A presidential call for action

By on October 3, 2007

In a room filled mostly with students from QU 101 and 102 classes, former President Jimmy Carter changed at least one person’s opinion about nuclear disarmament. “I am an advocate of war, but after hearing his speech, I do not understand why people would ever want the use of nuclear weapons,” said Carley Shimkus, a junior journalism major.

On Wednesday, Sept. 26, after receiving the first Albert Schweitzer Humanitarian Award, Carter presented his concerns and suggestions on nuclear proliferation in the recreation center. “It is still a serious threat today,” Carter said.

He told the audience of more than 3,000 people that there are 30,000 nuclear weapons worldwide, with the United States having 12,000. “It’s just as possible now, through mistakes or misjudgment, as it was during the era of the Cold War, to have a global holocaust,” he said.

Carter has been involved with nuclear weapon efforts since his presidency. “When I became president, I inherited the awesome threat of a nuclear holocaust during the later years of the Cold War when the United States and Soviet Union confronted each other with arsenals of an indescribable power,” Carter explained. He admitted that there are no present efforts to reduce any arsenals today.

Carter came to Quinnipiac University as part of the two day conference, “Albert Schweitzer’s Legacy: The Danger of Nuclear Weapons.”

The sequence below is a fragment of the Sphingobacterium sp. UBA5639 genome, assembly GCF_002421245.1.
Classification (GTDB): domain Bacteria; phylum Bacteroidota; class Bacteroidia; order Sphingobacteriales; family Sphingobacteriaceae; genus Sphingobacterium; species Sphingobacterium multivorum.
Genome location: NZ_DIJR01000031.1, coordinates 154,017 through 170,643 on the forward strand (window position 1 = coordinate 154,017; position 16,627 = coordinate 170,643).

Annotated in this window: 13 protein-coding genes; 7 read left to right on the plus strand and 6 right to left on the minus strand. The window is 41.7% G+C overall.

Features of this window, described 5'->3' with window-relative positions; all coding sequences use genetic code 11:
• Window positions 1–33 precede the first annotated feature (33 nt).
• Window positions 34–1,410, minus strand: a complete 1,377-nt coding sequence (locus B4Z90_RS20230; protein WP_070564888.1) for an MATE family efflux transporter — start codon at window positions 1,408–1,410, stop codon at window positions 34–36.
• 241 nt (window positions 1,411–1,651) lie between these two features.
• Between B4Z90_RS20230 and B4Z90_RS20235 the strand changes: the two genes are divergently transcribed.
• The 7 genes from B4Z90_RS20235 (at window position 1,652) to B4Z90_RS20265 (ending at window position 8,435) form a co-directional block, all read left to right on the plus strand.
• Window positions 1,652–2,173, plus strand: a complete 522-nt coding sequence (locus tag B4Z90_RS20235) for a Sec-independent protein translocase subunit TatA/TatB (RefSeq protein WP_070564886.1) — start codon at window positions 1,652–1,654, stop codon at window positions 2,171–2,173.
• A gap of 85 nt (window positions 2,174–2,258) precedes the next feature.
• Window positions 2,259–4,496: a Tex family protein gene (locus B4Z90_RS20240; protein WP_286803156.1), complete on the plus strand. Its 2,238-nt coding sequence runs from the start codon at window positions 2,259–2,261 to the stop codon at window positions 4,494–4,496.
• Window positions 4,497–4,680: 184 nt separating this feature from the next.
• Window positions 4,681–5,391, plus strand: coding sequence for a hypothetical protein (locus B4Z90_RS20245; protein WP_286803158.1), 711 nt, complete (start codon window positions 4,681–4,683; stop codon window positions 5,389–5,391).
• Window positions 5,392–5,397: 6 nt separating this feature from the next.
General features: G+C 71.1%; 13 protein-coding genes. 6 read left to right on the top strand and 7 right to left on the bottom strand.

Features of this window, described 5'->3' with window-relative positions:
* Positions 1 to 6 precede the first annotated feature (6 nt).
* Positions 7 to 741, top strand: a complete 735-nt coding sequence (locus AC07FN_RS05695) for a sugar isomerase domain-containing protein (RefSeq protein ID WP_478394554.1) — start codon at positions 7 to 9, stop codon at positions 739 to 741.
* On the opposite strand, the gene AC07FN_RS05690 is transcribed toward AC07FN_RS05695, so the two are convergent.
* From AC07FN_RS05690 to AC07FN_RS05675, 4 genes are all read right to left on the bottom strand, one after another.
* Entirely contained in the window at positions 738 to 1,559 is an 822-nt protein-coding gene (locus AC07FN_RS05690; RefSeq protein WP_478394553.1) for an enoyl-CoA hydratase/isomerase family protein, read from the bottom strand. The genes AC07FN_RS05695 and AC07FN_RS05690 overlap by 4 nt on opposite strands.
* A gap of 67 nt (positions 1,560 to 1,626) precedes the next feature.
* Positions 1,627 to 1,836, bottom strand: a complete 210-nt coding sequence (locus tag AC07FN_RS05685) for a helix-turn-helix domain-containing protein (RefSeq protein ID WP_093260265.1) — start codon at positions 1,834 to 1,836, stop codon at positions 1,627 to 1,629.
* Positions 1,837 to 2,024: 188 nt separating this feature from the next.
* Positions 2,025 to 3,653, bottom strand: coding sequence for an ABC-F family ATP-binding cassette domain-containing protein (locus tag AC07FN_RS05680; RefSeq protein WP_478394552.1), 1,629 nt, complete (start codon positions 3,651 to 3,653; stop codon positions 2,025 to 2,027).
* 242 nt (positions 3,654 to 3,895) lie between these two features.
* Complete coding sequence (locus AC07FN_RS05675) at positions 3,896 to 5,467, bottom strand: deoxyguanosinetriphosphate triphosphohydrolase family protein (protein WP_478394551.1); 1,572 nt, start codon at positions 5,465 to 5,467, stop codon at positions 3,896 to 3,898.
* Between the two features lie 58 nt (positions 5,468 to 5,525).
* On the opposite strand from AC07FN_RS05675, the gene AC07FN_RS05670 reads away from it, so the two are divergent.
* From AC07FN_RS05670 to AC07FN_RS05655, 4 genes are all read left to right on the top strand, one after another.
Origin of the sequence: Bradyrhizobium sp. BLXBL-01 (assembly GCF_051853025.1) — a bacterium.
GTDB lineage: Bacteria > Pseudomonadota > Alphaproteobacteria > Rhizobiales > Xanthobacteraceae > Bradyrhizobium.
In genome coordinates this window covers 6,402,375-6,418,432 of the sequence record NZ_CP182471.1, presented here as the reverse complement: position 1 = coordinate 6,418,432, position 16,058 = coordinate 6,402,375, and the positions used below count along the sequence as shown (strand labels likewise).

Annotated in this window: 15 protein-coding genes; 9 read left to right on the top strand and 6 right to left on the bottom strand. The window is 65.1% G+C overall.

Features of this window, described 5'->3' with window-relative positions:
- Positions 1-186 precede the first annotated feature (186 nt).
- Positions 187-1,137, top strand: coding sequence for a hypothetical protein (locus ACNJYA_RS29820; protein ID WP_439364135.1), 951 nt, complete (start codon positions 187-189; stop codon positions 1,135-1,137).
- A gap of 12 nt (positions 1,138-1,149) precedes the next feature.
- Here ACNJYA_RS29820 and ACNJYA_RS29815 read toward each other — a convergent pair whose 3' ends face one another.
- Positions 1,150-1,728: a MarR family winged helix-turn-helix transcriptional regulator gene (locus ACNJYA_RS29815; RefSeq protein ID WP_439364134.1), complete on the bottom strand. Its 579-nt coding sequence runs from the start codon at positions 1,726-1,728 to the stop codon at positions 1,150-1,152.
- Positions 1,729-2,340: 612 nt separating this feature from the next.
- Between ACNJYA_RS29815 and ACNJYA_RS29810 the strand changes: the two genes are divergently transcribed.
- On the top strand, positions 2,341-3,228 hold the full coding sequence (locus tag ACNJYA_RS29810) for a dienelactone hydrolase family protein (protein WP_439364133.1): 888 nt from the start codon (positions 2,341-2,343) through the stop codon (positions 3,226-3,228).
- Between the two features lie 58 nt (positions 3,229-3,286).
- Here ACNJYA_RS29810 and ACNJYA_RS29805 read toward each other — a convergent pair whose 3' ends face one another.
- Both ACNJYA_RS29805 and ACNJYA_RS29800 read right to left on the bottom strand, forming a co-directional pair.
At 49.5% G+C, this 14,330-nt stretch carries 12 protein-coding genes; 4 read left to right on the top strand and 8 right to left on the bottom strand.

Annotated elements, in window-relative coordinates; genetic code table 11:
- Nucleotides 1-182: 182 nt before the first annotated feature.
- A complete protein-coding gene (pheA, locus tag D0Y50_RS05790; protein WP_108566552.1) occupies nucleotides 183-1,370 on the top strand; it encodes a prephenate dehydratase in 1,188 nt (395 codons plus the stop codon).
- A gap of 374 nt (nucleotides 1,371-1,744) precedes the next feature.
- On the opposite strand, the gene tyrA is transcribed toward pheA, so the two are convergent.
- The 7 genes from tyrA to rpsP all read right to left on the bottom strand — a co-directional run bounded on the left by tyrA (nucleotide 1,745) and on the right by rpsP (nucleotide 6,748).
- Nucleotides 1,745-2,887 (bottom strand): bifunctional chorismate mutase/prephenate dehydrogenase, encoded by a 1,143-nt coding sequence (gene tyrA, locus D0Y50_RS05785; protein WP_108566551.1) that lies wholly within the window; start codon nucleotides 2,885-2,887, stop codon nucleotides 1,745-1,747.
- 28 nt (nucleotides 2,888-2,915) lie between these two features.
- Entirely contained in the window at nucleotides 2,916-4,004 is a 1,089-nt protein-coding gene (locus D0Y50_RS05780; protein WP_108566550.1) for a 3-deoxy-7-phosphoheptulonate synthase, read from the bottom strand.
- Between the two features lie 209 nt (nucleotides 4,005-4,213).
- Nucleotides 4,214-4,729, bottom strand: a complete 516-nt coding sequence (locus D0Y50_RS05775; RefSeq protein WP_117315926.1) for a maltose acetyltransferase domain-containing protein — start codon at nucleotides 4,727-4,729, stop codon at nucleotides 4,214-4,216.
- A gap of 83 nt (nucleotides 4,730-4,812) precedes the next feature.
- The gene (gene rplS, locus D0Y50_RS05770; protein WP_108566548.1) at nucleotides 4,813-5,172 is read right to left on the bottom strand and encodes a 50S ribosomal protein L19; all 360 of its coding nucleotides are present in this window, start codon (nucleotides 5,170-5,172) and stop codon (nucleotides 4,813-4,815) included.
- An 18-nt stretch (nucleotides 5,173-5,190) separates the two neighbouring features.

“It’s an honor for me to be associated in this way with one of my longtime heroes, Dr. Albert Schweitzer,” said Carter, who won the Nobel Peace Prize in 2002.

The event has been in the works since last summer. “The more time spent on advance planning, the smoother the event will go,” Chief of Security John Twining, said.

Serious security measures were taken for the former president, including closing the recreation center several hours before the event, and doing a sweep of the building by K9 explosive detector teams. The Secret Service, QU security, state police, Hamden police and public affairs were present throughout the event.

Carter’s speech was focused on how the United States is not presently concerned with nuclear weapons. He mentioned that the United States rejected a mutual pledge stating that no nation was able to use atomic weapons on a nation that does not have atomic weapons.

“In rejecting or evading almost all nuclear arms control agreements negotiated during the last 50 years, the United States of America has become a prime obstacle to preventing nuclear proliferation,” Carter said.

The NPT treaty of 1970 was accepted by 187 nations and is the only binding commitment on non-proliferation of nuclear weapons. “The fact that the United States is helping to cause the demise of the Nuclear Non-Proliferation treaty should be a huge concern to all of us,” said David Ives, Executive Director of the Albert Schweitzer Institute.

Carter also questioned why nuclear weapons have not been discussed by the recent presidential candidates. “As far as I know, none of these issues I just outlined to you has been mentioned in the ongoing political debates involving the next president of the United States,” he said.